USA v. James Hampton, No. 13-30052 (5th Cir. 2013)

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The court issued a subsequent related opinion or order on January 20, 2014.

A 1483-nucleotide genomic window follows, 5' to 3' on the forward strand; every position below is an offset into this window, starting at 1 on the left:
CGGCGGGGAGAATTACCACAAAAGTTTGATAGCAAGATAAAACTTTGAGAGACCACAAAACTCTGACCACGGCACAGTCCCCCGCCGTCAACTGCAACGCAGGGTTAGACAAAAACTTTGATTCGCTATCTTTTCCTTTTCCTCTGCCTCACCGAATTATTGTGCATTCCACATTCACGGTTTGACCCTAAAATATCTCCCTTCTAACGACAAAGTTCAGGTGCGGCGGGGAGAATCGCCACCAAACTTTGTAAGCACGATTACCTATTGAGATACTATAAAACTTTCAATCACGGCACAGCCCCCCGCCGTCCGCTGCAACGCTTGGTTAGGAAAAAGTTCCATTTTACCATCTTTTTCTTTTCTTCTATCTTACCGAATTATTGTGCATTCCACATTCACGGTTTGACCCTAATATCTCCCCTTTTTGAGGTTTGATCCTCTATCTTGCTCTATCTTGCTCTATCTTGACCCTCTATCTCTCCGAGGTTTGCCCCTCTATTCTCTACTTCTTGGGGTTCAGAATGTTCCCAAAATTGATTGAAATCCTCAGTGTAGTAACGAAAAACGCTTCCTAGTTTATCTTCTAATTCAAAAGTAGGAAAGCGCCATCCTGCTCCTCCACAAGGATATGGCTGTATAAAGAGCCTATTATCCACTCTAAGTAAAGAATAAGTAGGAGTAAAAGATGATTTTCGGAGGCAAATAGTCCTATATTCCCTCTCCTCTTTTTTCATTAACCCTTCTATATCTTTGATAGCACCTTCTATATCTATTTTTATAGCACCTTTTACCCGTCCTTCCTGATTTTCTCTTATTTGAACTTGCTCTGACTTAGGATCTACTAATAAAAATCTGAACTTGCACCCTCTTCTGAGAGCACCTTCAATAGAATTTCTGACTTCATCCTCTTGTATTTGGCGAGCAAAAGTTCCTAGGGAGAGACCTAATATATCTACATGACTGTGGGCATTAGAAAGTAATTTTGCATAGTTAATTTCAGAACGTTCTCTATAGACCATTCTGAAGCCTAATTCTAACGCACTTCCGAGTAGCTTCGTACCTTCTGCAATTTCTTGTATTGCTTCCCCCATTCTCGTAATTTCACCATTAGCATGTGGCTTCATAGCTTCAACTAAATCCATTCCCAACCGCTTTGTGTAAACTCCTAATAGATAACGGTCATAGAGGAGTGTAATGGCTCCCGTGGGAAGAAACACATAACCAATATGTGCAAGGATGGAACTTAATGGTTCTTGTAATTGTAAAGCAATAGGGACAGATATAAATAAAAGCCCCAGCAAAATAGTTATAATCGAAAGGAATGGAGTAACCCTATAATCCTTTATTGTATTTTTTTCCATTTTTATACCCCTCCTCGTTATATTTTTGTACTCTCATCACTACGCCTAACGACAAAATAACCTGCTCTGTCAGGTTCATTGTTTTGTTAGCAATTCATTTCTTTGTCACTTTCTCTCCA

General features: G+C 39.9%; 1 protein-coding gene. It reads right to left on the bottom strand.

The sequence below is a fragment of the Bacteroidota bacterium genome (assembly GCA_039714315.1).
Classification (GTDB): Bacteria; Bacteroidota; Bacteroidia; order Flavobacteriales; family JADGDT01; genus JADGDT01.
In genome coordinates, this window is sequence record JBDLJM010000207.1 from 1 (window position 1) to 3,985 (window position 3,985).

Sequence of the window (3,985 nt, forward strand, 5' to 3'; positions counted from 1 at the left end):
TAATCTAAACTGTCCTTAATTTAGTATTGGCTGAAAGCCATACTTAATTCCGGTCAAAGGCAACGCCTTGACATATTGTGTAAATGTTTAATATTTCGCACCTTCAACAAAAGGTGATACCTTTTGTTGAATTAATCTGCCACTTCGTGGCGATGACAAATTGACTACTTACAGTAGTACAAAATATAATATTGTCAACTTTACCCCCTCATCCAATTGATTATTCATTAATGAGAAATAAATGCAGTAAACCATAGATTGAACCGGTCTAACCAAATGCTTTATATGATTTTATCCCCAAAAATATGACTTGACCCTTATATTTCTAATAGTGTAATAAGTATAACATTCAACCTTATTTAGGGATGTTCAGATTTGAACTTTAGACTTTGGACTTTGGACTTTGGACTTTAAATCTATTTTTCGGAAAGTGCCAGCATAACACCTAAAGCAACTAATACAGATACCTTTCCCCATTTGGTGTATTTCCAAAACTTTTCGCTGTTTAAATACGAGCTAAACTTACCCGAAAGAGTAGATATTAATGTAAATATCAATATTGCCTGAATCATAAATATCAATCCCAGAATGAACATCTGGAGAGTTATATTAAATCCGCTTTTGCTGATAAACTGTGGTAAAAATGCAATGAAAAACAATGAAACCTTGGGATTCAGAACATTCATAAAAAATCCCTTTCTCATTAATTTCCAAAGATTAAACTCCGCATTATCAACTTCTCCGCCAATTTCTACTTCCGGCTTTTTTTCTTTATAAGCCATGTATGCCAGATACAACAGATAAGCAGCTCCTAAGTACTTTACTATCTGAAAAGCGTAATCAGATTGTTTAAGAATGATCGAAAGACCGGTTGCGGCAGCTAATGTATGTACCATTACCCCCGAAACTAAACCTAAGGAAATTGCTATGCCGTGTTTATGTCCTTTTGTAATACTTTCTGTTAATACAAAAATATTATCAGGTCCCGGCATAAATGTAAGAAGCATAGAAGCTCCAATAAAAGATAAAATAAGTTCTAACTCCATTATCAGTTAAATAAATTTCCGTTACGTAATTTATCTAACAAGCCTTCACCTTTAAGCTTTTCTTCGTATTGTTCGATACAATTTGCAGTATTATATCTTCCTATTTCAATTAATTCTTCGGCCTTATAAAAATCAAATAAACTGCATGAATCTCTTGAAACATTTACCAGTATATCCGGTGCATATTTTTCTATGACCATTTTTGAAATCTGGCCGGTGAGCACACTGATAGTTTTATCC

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Case: 13-30052 Document: 00512461374 Page: 1 Date Filed: 12/05/2013 IN THE UNITED STATES COURT OF APPEALS FOR THE FIFTH CIRCUIT No. 13-30052 Summary Calendar United States Court of Appeals Fifth Circuit FILED December 5, 2013 Lyle W. Cayce Clerk UNITED STATES OF AMERICA, Plaintiff-Appellee v. JAMES HAMPTON, Defendant-Appellant Cons. w/ No. 13-30131 UNITED STATES OF AMERICA, Plaintiff-Appellee v. JAMES QUINNEY HAMPTON, Defendant-Appellant Appeals from the United States District Court for the Western District of Louisiana USDC No. 2:99-CR-20103-1 USDC No. 2:04-CR-20111-1 Case: 13-30052 Document: 00512461374 Page: 2 Date Filed: 12/05/2013 No. 13-30052 c/w No. 13-30131 Before DAVIS, SOUTHWICK, and HIGGINSON, Circuit Judges. PER CURIAM: * James Hampton appeals the above-range sentence of 48 months imposed following the district court s revocation of his term of supervised release. He began serving the term after completing his sentence of imprisonment for his conviction for possession with intent to distribute cocaine. Hampton also appealed from a 12-month revocation sentence imposed based on his violation of the conditions of supervised release arising out of his conviction for conspiracy to possess contraband in prison. That case was consolidated with the instant drug case on appeal. However, Hampton has not challenged the 12-month revocation sentence in his brief. Thus, he has abandoned his challenge in appeal No. 13-30131. See Yohey v. Collins, 985 F.2d 222, 224-25 (5th Cir. 1993). Hampton argues that his sentence is plainly unreasonable because the district court procedurally erred by failing to provide adequate reasons for departing or varying upward to a sentence that was double the advisory guidelines range sentence. Because Hampton failed to raise this argument in the district court, review is for plain error. See United States v. MondragonSantiago, 564 F.3d 357, 361 (5th Cir. 2009). The district court reviewed the charged violation; considered the arguments of the parties, including the mitigating circumstances presented by Hampton; and provided specific reasons for rejecting Hampton s contention that his inability to obtain employment was a mitigating circumstance. The district court made it clear that it believed that Hampton could have obtained Pursuant to 5TH CIR. R. 47.5, the court has determined that this opinion should not be published and is not precedent except under the limited circumstances set forth in 5TH CIR. R. 47.5.4. * 2 Case: 13-30052 Document: 00512461374 Page: 3 Date Filed: 12/05/2013 No. 13-30052 c/w No. 13-30131 the right to open a business using legal means and that Hampton s reliance on illegal conduct was a continuation of his history of engaging in criminal conduct. The record reflects that the district court provided adequate reasons for the sentence imposed, and therefore, it committed no procedural error, plain or otherwise. See United States v. Whitelaw, 580 F.3d 256, 261 (5th Cir. 2009). Hampton also argues that his 48-month sentence is substantively unreasonable because he committed a single violation during his supervised release, which did not harm anyone and provided him with the means to comply with the condition of supervised release that he obtain employment. We review a preserved objection to a revocation sentence s substantive reasonableness under the plainly unreasonable standard. United States v. Miller, 634 F.3d 841, 843 (5th Cir. 2011). We first examine the substantive reasonableness of a sentence for an abuse of discretion, and, if it is unreasonable, we consider whether the error was obvious under the existing law. Id. Hampton s assertion that the sentence was plainly unreasonable because he committed a single technical violation of his supervised release fails because, as he acknowledged, his conduct involved the commission of the crimes of identity theft and bank fraud. The district court properly considered the illegal nature of Hampton s fraudulent scheme and his history of failing to comply with the conditions of parole and supervised release, which were relevant 18 U.S.C. ยง 3553(a) factors. The district court also considered the mitigating circumstances alleged by Hampton but found that Hampton could have overcome his issues by employing lawful means. Based on the totality of circumstances, the district court s imposition of a sentence above the advisory guidelines range did not reflect an abuse of discretion. It follows that it was 3 Case: 13-30052 Document: 00512461374 Page: 4 Date Filed: 12/05/2013 No. 13-30052 c/w No. 13-30131 not plainly unreasonable. See Miller, 634 F.3d at 843. The judgments are AFFIRMED. 4